Toggle open
Learning Library Blog Gaming and video making headway in classrooms
Expand breadcrumbs

Gaming and video making headway in classrooms

By Julie Evans
May 18, 2016
Img id 738 Version Idodcb CFDEH40s61f7 G Hn1rqz Fvxqliyi

Teachers are using game-based environments and video in their classrooms like never before, an indication of a new awakening for digital learning.

That’s one of the many takeaways from the national Speak Up report From Print to Pixel: The role of videos, games, animations and simulations within K-12 education. According to the survey, 48 percent of teachers reported using games in their classrooms in 2015, compared to 30 percent in 2012. Meanwhile, use of online video content among teachers jumped from 47 percent in 2012 to 68 percent in 2015.

The report distills results from the annual Speak Up survey, which was taken by more than 500,000 teachers, students, parents and administrators in the fall of 2015.

The results show that more schools are increasing their use of digital content, tools and resources, and teachers are driving that change.  

The Speak Up survey found more teachers are using digital content like games and videos in their lessons.

Game-based learning

The survey also asked teachers, students and parents to design their “ultimate school” by selecting a variety of tools and strategies. Nearly half (48 percent) of teachers included online or digital education games in their ultimate school, an increase from 34 percent in 2010.

Meanwhile, half of high school students and 60 percent of middle and elementary school students selected online or digital education games for their ultimate school in 2015. The percentage of parents including games in their ultimate school doubled between 2010 and 2015, from just 19 percent to more than 40 percent.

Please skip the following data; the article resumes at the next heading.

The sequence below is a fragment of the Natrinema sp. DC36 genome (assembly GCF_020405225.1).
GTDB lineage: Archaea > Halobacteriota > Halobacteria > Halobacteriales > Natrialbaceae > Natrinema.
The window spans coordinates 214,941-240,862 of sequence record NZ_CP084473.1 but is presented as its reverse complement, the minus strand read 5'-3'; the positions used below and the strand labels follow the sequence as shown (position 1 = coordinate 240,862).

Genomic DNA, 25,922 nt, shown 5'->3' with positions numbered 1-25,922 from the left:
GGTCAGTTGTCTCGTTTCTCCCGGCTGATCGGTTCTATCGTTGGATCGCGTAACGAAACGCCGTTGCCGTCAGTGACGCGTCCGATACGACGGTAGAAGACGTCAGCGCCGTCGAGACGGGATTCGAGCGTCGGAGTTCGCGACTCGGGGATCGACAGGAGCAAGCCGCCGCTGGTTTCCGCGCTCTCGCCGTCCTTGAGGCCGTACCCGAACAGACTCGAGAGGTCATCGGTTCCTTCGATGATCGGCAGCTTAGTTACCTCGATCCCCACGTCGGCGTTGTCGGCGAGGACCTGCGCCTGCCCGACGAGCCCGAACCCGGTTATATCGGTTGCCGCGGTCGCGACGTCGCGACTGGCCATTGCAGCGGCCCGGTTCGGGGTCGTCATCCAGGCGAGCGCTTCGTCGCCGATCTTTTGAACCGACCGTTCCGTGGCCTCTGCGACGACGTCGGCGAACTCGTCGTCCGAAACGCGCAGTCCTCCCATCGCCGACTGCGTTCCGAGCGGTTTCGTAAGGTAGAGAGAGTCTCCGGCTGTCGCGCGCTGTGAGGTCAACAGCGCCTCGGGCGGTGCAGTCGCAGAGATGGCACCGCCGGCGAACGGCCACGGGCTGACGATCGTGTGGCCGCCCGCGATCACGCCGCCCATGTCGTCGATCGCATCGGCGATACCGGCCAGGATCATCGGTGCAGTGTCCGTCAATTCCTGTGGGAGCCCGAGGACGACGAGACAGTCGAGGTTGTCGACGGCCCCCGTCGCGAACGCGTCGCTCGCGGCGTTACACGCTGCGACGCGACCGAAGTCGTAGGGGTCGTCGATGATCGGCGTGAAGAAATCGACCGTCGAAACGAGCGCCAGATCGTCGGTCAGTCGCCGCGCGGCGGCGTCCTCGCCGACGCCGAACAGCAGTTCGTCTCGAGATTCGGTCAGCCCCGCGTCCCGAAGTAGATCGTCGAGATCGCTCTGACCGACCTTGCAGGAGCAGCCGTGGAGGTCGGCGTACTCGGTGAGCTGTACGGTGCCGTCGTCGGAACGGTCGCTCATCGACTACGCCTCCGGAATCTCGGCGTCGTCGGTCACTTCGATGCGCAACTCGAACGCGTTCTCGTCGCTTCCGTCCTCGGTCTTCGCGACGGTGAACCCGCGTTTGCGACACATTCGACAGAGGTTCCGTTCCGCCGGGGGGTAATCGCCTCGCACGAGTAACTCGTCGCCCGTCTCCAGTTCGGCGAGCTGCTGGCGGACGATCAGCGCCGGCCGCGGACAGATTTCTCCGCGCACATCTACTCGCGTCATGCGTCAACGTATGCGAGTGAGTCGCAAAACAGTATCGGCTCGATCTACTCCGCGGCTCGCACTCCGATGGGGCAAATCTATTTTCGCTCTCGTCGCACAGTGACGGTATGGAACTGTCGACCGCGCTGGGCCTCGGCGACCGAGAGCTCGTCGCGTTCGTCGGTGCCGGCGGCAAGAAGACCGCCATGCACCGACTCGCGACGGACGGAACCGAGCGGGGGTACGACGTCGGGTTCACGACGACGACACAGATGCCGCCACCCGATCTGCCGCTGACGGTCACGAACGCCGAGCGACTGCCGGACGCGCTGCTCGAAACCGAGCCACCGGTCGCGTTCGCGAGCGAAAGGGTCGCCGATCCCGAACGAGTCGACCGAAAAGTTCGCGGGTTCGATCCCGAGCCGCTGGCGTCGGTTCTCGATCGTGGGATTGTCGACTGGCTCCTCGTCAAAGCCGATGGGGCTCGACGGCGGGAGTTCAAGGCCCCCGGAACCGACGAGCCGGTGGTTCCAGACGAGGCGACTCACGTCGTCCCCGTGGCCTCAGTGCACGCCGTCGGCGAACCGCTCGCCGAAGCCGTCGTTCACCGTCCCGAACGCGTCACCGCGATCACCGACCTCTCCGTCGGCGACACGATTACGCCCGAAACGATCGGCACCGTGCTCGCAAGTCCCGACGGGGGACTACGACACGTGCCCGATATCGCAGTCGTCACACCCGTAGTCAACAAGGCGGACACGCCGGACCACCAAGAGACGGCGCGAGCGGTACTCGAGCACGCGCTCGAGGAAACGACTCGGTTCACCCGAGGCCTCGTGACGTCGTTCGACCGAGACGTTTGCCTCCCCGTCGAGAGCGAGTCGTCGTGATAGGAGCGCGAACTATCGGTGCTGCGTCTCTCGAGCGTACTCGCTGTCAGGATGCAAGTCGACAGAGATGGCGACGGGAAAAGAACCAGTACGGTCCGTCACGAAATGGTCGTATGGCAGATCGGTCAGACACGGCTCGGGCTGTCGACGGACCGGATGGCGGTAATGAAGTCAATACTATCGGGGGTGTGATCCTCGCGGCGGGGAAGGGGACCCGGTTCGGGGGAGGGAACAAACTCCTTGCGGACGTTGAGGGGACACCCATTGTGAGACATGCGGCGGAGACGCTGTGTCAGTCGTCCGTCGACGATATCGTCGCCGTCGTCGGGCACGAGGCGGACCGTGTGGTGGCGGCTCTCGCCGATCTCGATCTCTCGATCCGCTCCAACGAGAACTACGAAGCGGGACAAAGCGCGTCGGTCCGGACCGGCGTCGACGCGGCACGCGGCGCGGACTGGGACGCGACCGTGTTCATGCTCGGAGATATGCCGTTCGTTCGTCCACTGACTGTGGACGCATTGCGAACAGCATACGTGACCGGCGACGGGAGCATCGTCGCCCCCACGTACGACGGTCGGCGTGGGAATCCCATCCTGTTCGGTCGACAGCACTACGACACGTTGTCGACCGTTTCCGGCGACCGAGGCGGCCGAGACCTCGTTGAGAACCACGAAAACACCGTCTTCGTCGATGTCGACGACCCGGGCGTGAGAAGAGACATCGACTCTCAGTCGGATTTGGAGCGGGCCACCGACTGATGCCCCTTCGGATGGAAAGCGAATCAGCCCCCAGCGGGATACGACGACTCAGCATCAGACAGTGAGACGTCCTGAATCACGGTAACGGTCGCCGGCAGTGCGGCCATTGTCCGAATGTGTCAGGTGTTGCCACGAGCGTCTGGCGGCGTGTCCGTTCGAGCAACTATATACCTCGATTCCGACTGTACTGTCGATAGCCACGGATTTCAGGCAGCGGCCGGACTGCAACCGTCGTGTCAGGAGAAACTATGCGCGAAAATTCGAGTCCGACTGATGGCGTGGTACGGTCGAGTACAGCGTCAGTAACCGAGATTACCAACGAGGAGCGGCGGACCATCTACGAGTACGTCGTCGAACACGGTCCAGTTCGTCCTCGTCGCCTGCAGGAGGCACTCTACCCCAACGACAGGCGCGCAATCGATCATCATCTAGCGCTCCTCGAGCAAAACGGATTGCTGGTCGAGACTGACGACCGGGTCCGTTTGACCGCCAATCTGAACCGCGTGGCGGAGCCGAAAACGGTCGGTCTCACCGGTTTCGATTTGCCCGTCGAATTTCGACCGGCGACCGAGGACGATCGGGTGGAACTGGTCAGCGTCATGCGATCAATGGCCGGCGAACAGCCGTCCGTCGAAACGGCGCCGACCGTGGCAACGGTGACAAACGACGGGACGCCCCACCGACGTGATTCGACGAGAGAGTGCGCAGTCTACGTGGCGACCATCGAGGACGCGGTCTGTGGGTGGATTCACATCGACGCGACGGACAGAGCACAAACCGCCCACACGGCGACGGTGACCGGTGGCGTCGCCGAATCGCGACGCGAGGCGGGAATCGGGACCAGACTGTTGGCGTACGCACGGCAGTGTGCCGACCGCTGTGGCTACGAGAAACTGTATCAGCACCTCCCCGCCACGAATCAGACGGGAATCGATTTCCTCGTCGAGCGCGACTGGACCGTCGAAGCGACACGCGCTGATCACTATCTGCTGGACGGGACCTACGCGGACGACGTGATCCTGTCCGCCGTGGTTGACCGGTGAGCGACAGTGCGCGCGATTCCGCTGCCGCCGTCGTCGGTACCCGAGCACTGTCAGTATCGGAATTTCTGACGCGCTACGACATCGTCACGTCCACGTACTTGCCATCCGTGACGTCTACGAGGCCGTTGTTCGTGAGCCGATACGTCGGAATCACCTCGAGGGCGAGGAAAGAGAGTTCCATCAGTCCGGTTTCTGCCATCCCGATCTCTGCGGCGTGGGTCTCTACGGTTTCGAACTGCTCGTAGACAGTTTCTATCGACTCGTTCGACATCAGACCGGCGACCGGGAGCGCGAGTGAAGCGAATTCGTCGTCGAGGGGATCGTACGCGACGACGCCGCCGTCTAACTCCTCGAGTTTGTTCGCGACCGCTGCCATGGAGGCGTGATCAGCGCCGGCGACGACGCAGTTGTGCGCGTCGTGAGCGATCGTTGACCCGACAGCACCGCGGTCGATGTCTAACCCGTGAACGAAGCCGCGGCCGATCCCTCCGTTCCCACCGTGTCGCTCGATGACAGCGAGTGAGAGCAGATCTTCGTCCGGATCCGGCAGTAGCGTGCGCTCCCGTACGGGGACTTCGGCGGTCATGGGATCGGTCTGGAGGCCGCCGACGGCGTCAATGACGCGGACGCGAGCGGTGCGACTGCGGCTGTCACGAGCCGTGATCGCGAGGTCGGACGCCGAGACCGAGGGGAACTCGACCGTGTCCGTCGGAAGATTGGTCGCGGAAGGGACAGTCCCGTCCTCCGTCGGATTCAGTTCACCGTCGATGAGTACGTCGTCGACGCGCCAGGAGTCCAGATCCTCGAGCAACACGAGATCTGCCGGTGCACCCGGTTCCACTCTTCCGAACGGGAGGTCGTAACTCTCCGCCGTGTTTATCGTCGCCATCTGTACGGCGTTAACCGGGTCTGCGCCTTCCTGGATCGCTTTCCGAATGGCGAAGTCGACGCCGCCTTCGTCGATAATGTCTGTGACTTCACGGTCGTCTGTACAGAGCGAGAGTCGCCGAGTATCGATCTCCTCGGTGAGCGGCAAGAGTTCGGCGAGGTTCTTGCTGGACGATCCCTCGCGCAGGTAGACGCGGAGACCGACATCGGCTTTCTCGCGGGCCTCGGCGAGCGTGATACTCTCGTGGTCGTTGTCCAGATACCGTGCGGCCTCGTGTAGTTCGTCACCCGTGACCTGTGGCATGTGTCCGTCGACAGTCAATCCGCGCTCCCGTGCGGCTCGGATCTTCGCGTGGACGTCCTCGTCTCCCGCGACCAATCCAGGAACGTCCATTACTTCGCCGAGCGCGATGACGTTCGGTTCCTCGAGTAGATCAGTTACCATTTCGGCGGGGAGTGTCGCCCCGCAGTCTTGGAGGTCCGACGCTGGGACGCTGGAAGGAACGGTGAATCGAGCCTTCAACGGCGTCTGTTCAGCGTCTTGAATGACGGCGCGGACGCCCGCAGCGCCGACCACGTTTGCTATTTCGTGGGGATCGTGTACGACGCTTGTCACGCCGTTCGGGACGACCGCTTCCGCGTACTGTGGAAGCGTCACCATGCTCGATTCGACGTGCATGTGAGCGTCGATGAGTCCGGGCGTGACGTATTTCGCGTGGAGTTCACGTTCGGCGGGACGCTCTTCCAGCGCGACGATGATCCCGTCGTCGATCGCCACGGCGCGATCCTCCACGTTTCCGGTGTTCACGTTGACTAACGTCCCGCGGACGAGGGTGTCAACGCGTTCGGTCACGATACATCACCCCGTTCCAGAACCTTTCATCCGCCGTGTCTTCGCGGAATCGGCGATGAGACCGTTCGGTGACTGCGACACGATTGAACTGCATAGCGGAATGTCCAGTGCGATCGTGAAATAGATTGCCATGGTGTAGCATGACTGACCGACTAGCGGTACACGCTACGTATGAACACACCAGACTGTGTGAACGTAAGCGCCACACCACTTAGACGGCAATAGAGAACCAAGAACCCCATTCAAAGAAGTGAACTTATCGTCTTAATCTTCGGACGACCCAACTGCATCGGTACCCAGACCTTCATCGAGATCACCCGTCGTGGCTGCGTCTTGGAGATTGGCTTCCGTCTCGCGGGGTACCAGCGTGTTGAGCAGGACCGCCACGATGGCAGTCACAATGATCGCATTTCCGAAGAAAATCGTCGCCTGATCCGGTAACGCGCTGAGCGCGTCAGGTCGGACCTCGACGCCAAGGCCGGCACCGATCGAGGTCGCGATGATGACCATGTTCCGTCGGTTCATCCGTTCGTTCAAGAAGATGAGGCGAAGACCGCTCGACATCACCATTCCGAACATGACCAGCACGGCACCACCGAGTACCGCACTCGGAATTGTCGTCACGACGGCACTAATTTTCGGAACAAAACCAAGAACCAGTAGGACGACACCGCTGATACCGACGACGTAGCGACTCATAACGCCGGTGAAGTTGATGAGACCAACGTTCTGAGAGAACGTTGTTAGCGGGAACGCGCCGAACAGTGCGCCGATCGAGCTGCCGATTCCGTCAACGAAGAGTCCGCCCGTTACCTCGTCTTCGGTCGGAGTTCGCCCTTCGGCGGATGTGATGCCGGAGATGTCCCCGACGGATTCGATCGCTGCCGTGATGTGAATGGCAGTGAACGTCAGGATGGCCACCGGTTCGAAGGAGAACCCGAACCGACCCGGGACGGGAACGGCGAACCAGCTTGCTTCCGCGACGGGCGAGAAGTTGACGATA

When school and district administrators were asked in 2015 if they are implementing game-based learning to enhance student achievement and teacher effectiveness, nearly half said they have, but 38 percent of school administrators and 47 percent of district administrators said they have not and have no plans to do so.

Professional learning for digital content usage

More teachers are looking for professional development opportunities from their schools and districts to support their use of digital content in the classroom. In 2015, half of teachers said they were looking for professional development to better use games within instruction. Among district administrators, however, just 27 percent said they were providing their teachers with instruction on game-based learning this year.  

Video content for learning

The survey also asked students about their use of online videos for learning. The report found that more than 70 percent of high school students report using YouTube all of the time or often (YouTube is the most-used social network for students). When asked why watching online videos is a good way for them to learn, 61 percent of students in grades 6-12 ranked “I can watch it as many times as I need to” as the top benefit.

The Speak Up survey results show students like using video content so they can watch as many times as they want.

Homework gap persists

This increased emphasis on digital learning in schools is also shining a brighter light on the need to address access to out-of-school connectivity, known as “the homework gap.”

Thirty-five percent of students in this year’s survey said they go to school early or stay late to access the school’s internet, 24 percent go to public libraries and 19 percent said they go to fast food restaurants and cafes for internet access. Nearly 70 percent of teachers told us they are reluctant to assign homework that requires internet access because they are worried about this “gap.”

Get your schools’ free data

The 2016 Speak Up survey opens in October. All school and district data is provided free to registered schools and districts. Don’t miss out on getting your school’s data next year! Learn more and register now.

Julie Evans is a former ISTE Board member and CEO of Project Tomorrow, creator of the annual Speak Up survey.